There is growing chatter in Austin that House Bill 5, which restructures Texas' high-school curriculum and slashes the number of standardized tests, will be vetoed by Gov. Rick Perry before the June 16 deadline.
The bill has been wildly popular with legislators, educators, parents and, not surprisingly, with students fatigued by so many high-stakes tests. It would cut the number they take from 15 to five.
Even so, the influential Capitol-insider blog Quorum Report wrote Wednesday of the "growing conviction that Governor Perry is likely veto HB5."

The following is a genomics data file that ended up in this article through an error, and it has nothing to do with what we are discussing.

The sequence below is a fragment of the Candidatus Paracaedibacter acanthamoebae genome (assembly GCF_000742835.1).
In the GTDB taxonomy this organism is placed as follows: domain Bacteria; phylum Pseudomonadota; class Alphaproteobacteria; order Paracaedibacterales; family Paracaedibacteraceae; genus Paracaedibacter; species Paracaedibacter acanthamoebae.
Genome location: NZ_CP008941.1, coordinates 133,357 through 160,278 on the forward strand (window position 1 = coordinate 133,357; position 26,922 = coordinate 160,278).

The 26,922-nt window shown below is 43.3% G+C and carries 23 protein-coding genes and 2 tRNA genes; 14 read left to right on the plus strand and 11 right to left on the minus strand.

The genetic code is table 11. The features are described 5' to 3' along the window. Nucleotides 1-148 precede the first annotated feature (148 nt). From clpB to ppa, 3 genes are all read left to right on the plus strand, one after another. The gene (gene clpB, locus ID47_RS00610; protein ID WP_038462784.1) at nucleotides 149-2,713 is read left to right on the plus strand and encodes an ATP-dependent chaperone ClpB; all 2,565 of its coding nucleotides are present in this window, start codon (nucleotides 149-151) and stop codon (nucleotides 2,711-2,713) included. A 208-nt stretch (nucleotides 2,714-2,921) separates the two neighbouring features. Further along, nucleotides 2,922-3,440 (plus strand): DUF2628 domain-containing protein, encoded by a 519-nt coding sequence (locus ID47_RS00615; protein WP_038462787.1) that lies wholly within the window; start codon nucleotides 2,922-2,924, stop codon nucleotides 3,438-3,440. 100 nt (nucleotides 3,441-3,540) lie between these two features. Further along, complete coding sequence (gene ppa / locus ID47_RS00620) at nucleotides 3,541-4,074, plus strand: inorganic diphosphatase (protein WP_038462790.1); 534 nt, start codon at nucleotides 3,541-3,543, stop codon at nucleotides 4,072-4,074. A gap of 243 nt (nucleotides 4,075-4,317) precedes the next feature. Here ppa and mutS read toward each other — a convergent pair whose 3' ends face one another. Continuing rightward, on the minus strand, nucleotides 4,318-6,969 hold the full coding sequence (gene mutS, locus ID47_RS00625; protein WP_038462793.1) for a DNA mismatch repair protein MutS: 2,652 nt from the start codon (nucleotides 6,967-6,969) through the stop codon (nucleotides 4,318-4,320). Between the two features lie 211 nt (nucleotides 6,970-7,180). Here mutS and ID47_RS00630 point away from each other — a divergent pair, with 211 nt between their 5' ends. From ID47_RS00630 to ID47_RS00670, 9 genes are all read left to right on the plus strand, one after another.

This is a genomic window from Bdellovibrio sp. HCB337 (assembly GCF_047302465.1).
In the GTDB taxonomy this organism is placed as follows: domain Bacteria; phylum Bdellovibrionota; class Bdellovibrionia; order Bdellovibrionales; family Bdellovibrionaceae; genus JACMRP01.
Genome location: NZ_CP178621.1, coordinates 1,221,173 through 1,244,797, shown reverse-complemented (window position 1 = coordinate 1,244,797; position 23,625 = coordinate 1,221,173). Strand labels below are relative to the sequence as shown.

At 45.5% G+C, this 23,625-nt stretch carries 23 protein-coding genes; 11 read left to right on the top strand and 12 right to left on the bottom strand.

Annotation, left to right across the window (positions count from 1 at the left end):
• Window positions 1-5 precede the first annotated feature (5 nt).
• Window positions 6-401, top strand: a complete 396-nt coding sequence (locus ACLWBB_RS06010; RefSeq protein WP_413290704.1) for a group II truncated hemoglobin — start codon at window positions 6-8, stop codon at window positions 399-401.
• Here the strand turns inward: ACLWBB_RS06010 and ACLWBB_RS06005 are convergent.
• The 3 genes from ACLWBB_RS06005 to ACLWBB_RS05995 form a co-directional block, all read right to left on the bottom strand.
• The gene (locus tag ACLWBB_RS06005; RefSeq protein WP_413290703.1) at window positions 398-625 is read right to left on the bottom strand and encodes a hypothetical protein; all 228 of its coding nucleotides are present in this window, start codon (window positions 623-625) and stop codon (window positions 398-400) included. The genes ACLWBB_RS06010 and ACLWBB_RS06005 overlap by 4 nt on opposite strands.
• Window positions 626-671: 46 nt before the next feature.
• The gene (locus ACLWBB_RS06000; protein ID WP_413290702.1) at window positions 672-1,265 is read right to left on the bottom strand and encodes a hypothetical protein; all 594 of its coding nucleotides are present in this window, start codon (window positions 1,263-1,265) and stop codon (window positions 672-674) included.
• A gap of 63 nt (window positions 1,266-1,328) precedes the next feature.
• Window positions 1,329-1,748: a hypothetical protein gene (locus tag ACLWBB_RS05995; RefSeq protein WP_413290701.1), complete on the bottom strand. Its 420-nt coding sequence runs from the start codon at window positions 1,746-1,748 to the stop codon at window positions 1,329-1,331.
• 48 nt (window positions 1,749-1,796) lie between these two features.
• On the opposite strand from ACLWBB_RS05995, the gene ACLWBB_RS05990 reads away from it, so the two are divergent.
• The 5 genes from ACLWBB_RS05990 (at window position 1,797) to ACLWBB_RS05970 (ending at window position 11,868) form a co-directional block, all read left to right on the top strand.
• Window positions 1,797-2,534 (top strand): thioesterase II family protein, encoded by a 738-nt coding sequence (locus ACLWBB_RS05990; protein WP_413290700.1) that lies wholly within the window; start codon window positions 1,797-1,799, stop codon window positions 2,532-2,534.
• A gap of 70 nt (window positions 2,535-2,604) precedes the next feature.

Why would Perry do such a thing? Who knows. He hasn't done anything yet. But it might be significant that in 2011, as the Legislature was slashing $5.4 billion from public education, the state awarded a five-year, $470 million contract to the company that writes and administers Texas' standardized tests - Pearson Education.
Update: Perry spokesman Josh Havens on Thursday left the door open to a veto when asked about the matter.
"Well, speculation is just that," he said in an email. "The governor is still looking at the bill and we will let you know once he takes action on it."